Manipur has historically been an independent kingdom ruled by dynasties of Meitei rulers. The royal chronicles, known as Cheitharol Kumbaba, document the history of Manipuri kings from the Ningthouja dynasty dating back to 33 AD. Although there are archaeological records of human civilization in the Imphal valley from before 33 AD, it is difficult to associate them specifically with the Meitei people.


Historians believe that the boundaries of rulers’ kingdoms kept expanding and shrinking based on their power. Although, it is believed that despite conquests Meiti kings’ dominance was mainly confined to the valley. The Treaty of Yandaboo fixed the boundary between Manipur and Burma in 1826. 

According to the 1881 Census conducted by the British administration, there were 30,000 to 40,000 Kukis and Nagas in present-day Manipur. The British divided the Kuki tribes into two groups – the "Old Kuki" who lived in the state traditionally, and the "New Kuki" who migrated from Lushai Hills in the early 19th century, also known as Kongjai Kukis by the Meiteis.

According to the Gazetteer of Manipur (1886), there were approximately 8,000 'Old Kukis' who traditionally lived in the state, and about 17,000 "New Kukis" who migrated from Lushai Hills during the early 19th century.

The British, in the early 19th century, strategically placed the 'New Kukis' around the Manipur valley as mercenaries to act as a buffer against Naga tribe raids. They implemented a policy of balance between tribes, resulting in the establishment of Kuki villages alongside Naga villages, creating a diverse population in the hills despite inter-tribe rivalries.

Historians believe that the Kuki-Chin migration from Myanmar to Manipur has been happening for decades now. It has occurred in three main phases: late 1950s and early 1960s during a civil war, before and after the August 1988 uprising, and after a ceasefire between Indian security forces and Kuki militants in 2005. Historically, these migrations did not result in conflicts as is happening now.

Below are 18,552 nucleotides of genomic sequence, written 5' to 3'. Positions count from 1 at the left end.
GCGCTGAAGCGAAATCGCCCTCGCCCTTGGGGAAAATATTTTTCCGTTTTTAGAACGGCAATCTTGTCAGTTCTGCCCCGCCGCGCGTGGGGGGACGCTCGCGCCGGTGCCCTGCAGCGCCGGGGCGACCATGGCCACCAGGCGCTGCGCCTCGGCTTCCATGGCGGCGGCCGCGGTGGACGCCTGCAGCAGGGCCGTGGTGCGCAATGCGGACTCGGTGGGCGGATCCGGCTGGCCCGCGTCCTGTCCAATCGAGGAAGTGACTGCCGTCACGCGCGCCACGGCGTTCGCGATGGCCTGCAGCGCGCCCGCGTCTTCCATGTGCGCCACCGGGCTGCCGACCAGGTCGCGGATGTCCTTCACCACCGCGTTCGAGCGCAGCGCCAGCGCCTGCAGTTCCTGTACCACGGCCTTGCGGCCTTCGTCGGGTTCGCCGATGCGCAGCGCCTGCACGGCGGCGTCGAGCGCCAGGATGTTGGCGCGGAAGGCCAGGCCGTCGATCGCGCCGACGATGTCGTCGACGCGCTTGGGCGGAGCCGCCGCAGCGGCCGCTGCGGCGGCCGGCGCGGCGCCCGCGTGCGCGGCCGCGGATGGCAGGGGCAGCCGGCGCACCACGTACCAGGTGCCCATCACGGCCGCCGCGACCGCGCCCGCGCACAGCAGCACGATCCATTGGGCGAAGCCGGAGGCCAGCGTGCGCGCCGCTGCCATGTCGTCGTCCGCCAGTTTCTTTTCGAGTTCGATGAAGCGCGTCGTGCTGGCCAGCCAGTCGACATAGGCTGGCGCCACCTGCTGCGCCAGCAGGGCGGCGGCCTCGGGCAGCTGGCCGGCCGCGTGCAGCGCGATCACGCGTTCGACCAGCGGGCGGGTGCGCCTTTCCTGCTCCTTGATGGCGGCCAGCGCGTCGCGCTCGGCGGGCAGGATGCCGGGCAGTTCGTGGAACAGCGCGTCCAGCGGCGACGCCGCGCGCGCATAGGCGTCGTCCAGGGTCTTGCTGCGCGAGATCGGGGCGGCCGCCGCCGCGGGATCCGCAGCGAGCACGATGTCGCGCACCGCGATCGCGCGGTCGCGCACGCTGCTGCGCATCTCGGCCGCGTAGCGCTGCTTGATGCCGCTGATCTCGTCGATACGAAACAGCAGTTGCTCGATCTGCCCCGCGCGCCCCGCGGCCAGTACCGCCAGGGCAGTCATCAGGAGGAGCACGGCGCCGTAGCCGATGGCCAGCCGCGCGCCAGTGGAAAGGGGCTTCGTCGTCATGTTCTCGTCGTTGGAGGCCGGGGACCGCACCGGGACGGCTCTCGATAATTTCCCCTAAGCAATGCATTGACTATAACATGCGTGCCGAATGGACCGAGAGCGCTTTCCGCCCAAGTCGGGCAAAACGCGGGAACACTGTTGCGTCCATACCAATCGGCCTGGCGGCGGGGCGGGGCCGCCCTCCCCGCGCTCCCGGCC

Aversion towards Kukis on being dubbed illegal immigrants

Kuki communities are facing hostility from the Manipur Meitei community and are being dubbed as “illegal immigrants” as they cross the Indo-Myanmar border seeking refuge. 

The Kuki communities from Chin and Sagaing regions, which have been most affected by clashes, have faced large-scale displacement and fled into neighbouring areas.

While the Kuki-Chin people, who sought refuge in Mizoram where they constitute the majority, have been cared for by the state government on humanitarian grounds, their migration to Manipur has stirred controversy.

Spokesperson of the Coordinating Committee Athouba Khuraijam, told Union Minister Amit Shah during a meeting that at the root of the current crisis is “narco-terrorism involving illegal Kuki-Chin immigrants from Myanmar, cross-border Kuki insurgent groups, and Myanmar-based drug cartels.”

In response, spokesperson for Indigenous Tribal Leaders Forum (ITLF) Ginza Vualzong said, “Of course, some Kuki-Chin people have crossed over from Myanmar over the years due to the hostile situation there but that has never been in any alarming numbers at all. We have told the home minister that immigration is being used as an excuse to drive Manipur’s indigenous Kuki population out of their land.”